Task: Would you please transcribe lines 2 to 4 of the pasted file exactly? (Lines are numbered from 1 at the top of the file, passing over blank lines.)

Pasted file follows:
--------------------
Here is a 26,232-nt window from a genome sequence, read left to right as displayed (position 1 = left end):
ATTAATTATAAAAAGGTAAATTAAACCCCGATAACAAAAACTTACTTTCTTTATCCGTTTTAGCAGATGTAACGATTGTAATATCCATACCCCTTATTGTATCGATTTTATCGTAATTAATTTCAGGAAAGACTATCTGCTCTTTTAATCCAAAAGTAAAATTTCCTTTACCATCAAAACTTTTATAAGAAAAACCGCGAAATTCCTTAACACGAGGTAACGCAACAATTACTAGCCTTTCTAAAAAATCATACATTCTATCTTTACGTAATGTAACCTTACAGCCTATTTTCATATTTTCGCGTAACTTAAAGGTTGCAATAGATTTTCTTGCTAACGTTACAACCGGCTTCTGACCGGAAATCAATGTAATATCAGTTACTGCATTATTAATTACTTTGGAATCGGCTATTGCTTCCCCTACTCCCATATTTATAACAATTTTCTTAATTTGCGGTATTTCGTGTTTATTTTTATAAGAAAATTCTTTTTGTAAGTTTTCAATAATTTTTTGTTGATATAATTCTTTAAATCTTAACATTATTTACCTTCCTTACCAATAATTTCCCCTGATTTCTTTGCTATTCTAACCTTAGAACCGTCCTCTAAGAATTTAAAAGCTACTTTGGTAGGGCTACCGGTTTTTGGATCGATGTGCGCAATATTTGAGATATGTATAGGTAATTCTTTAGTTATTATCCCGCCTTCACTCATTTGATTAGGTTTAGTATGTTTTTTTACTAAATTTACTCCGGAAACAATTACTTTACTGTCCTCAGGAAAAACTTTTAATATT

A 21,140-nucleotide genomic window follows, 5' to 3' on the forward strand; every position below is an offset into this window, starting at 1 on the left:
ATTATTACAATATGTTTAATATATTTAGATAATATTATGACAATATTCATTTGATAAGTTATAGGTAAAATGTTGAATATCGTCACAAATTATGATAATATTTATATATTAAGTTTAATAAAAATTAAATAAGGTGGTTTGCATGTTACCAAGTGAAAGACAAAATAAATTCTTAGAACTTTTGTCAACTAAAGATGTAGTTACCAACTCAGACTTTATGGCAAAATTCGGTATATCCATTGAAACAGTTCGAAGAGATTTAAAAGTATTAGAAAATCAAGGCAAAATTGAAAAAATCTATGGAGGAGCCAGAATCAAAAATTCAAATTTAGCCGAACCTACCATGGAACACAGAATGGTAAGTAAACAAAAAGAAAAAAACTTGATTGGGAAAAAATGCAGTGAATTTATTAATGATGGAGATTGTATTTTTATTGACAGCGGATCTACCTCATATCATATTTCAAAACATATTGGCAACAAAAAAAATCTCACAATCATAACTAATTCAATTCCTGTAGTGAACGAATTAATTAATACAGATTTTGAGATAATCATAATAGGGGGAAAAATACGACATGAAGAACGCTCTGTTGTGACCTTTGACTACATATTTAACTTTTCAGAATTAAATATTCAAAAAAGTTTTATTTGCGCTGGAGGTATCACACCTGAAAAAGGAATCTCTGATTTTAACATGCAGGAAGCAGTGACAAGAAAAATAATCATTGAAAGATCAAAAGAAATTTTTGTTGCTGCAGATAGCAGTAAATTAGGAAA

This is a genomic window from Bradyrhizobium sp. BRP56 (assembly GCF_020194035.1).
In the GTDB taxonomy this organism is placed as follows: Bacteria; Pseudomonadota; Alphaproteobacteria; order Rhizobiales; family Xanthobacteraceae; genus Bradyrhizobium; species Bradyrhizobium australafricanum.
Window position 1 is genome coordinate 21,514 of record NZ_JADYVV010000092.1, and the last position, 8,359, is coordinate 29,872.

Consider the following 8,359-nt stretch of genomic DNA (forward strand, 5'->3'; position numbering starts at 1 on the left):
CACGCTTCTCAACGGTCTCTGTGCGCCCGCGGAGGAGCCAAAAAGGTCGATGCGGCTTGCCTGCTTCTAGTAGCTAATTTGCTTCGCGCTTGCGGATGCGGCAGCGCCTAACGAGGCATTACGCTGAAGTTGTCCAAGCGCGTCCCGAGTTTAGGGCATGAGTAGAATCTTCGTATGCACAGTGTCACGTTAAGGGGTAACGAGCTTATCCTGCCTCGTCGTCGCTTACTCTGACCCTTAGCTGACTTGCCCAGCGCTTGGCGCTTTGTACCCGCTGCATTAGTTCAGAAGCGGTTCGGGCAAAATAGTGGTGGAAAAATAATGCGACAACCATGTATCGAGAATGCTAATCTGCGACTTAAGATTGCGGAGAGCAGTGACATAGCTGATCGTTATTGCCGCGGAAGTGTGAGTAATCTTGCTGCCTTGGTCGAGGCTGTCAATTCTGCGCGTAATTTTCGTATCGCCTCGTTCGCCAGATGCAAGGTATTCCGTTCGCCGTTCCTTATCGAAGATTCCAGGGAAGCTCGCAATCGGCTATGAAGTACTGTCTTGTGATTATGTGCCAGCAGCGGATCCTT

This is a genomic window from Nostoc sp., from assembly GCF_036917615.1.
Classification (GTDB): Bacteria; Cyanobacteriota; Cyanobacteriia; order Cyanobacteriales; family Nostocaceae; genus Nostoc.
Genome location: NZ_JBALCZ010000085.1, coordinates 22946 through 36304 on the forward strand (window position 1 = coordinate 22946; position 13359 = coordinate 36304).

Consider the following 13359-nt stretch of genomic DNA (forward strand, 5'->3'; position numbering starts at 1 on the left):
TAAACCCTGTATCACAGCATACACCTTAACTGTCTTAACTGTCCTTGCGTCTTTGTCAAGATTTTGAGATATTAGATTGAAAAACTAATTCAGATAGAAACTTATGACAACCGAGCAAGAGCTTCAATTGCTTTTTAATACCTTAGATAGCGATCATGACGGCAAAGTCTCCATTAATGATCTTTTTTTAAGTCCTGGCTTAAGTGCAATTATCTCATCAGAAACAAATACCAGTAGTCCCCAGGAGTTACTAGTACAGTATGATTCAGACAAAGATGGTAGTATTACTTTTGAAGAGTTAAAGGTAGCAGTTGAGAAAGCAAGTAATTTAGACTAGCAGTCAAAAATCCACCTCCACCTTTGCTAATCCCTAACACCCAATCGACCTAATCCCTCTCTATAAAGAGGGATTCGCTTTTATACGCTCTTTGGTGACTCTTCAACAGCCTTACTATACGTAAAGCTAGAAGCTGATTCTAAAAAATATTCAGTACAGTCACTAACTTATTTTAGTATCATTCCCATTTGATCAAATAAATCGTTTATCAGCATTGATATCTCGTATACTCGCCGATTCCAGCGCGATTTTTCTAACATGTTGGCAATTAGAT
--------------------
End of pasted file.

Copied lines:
ATTAATTATAAAAAGGTAAATTAAACCCCGATAACAAAAACTTACTTTCTTTATCCGTTTTAGCAGATGTAACGATTGTAATATCCATACCCCTTATTGTATCGATTTTATCGTAATTAATTTCAGGAAAGACTATCTGCTCTTTTAATCCAAAAGTAAAATTTCCTTTACCATCAAAACTTTTATAAGAAAAACCGCGAAATTCCTTAACACGAGGTAACGCAACAATTACTAGCCTTTCTAAAAAATCATACATTCTATCTTTACGTAATGTAACCTTACAGCCTATTTTCATATTTTCGCGTAACTTAAAGGTTGCAATAGATTTTCTTGCTAACGTTACAACCGGCTTCTGACCGGAAATCAATGTAATATCAGTTACTGCATTATTAATTACTTTGGAATCGGCTATTGCTTCCCCTACTCCCATATTTATAACAATTTTCTTAATTTGCGGTATTTCGTGTTTATTTTTATAAGAAAATTCTTTTTGTAAGTTTTCAATAATTTTTTGTTGATATAATTCTTTAAATCTTAACATTATTTACCTTCCTTACCAATAATTTCCCCTGATTTCTTTGCTATTCTAACCTTAGAACCGTCCTCTAAGAATTTAAAAGCTACTTTGGTAGGGCTACCGGTTTTTGGATCGATGTGCGCAATATTTGAGATATGTATAGGTAATTCTTTAGTTATTATCCCGCCTTCACTCATTTGATTAGGTTTAGTATGTTTTTTTACTAAATTTACTCCGGAAACAATTACTTTACTGTCCTCAGGAAAAACTTTTAATATT

A 21,140-nucleotide genomic window follows, 5' to 3' on the forward strand; every position below is an offset into this window, starting at 1 on the left:
ATTATTACAATATGTTTAATATATTTAGATAATATTATGACAATATTCATTTGATAAGTTATAGGTAAAATGTTGAATATCGTCACAAATTATGATAATATTTATATATTAAGTTTAATAAAAATTAAATAAGGTGGTTTGCATGTTACCAAGTGAAAGACAAAATAAATTCTTAGAACTTTTGTCAACTAAAGATGTAGTTACCAACTCAGACTTTATGGCAAAATTCGGTATATCCATTGAAACAGTTCGAAGAGATTTAAAAGTATTAGAAAATCAAGGCAAAATTGAAAAAATCTATGGAGGAGCCAGAATCAAAAATTCAAATTTAGCCGAACCTACCATGGAACACAGAATGGTAAGTAAACAAAAAGAAAAAAACTTGATTGGGAAAAAATGCAGTGAATTTATTAATGATGGAGATTGTATTTTTATTGACAGCGGATCTACCTCATATCATATTTCAAAACATATTGGCAACAAAAAAAATCTCACAATCATAACTAATTCAATTCCTGTAGTGAACGAATTAATTAATACAGATTTTGAGATAATCATAATAGGGGGAAAAATACGACATGAAGAACGCTCTGTTGTGACCTTTGACTACATATTTAACTTTTCAGAATTAAATATTCAAAAAAGTTTTATTTGCGCTGGAGGTATCACACCTGAAAAAGGAATCTCTGATTTTAACATGCAGGAAGCAGTGACAAGAAAAATAATCATTGAAAGATCAAAAGAAATTTTTGTTGCTGCAGATAGCAGTAAATTAGGAAA